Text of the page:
Talk to anybody running a business or working in HR these days and they’ll tell you that finding and keeping employees is one of their top challenges.
More than 40% of US workers say they are actively looking for a new job — more than double the rate from just a few years ago. The “Great Resignation” is real and it’s impacting businesses of all sizes. In the Denver area, we’ve seen restaurants, pharmacies, and retail stores shutting down or reducing hours.
It’s been so difficult to keep public transit running smoothly that the Regional Transportation District has been offering $4,000 hiring bonuses. Many businesses have raised their wages, but still, struggle to find qualified workers willing to take their jobs.
While wages are always part of attracting and maintaining a skilled workforce, other retention strategies can also make a difference.
Here are five strategies that research shows can make a big difference in reducing turnover and keeping your best performers onboard.
1. Flexible Working Arrangements
More than two-thirds of employees say they want more flexible work schedules, such as four-day workweeks, remote work environments, or hybrid at-home/in-office schedules. Some companies are experimenting more with part-time employment and job sharing as a solution to the labor shortage.
2. Benefit Improvements
After years of increasing costs and employer cutbacks on benefits, employees are now placing a higher priority on benefits packages. Health insurance and some form of retirement or deferred savings plan are second only to flexible working arrangements in several worker surveys.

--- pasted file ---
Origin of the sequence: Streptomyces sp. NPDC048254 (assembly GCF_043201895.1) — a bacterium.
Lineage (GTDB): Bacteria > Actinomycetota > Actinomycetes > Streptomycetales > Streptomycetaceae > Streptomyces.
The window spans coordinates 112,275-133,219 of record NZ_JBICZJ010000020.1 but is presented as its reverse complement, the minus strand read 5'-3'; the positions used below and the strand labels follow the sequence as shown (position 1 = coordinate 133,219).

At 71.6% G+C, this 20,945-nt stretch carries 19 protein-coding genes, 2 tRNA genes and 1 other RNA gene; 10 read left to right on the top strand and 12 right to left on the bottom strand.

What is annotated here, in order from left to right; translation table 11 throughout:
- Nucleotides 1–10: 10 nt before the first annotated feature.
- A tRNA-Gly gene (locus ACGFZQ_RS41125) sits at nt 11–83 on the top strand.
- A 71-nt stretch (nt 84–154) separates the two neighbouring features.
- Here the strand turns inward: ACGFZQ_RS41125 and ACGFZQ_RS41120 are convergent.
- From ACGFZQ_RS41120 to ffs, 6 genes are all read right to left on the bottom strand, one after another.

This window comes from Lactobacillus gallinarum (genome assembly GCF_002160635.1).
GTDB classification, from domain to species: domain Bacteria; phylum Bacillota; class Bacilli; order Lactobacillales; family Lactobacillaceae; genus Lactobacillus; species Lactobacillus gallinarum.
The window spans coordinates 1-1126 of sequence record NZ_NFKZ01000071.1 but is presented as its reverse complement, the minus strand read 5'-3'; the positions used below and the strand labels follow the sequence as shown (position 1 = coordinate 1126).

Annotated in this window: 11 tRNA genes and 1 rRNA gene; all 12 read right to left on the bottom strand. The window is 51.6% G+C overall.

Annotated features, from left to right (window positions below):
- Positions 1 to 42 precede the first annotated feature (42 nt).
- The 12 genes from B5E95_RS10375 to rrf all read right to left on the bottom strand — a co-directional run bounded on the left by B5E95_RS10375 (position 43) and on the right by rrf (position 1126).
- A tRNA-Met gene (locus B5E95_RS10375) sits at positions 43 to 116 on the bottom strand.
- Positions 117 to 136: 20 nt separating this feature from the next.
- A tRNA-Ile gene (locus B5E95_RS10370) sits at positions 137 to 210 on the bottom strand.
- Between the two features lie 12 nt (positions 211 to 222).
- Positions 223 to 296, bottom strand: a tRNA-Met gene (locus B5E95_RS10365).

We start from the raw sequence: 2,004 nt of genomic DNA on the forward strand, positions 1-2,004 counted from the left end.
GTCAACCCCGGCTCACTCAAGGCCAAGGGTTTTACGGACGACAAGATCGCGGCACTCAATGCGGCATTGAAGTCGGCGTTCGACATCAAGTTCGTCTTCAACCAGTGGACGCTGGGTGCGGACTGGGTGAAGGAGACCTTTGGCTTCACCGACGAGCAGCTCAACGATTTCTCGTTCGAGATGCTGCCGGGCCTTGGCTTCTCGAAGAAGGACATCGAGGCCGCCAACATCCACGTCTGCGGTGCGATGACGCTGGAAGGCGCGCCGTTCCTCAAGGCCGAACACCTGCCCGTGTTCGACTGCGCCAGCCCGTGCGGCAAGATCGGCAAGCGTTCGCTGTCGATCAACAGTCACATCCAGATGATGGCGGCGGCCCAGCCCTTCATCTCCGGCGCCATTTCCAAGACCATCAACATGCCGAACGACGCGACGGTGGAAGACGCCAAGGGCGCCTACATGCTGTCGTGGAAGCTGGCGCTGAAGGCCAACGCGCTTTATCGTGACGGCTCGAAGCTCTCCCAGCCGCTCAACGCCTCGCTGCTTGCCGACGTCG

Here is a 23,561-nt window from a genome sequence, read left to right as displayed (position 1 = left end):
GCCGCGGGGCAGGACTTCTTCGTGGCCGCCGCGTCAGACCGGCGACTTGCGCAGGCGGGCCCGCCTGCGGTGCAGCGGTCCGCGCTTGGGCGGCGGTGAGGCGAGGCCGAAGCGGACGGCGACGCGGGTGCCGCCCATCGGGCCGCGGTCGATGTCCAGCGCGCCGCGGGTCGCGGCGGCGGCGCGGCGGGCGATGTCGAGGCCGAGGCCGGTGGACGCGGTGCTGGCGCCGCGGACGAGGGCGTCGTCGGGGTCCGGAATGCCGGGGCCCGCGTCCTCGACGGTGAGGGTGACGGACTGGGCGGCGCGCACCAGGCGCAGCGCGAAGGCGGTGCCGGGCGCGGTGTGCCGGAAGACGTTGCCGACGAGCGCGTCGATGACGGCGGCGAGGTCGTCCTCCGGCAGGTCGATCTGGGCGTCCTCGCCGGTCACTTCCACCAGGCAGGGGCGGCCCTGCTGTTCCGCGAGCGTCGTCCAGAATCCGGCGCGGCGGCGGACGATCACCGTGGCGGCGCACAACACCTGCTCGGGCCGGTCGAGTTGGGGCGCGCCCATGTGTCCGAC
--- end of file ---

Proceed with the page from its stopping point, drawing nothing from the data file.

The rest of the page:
3. Improving Reputation
55% of employees said they choose not to apply for jobs at companies that don’t have a good reputation. This could be how the company is perceived in the community or how current and former workers say they’ve been treated.
4. Engaging Workers
According to Gallup, nearly two-thirds of US workers are disengaged at work. These are the employees that are most likely to leave and least likely to be productive workers. Employee retention strategies should focus on creating higher levels of engagement.
This starts by building a strong corporate culture that values employees and provides a sense of purpose. When employees have a clear understanding of their organization’s mission and understand how their job helps meet company goals, engagement is significantly higher. Other strategies include:
- Identifying and tracking realistic goals
- Consistent communication
- Demonstrating empathy
- Coaching managers and holding them accountable for employee engagement
- Listening to employee concerns and addressing them
- Say thank you – it goes a long way
5. Providing Growth Opportunities
One recent survey shows that a third of those changing jobs did so because they didn’t have growth opportunities in their current role. Many simply said they were bored with their current workload.
Provide employees with opportunities to learn and grow. Employees see training and education as an investment in their careers. 76% of employees surveyed said they are looking for career growth. The numbers are even higher for Millennials.
Here’s the biggest payoff: 94% of employees report they would be willing to stay with their employer longer if their employer invested in the learning and development of its employees.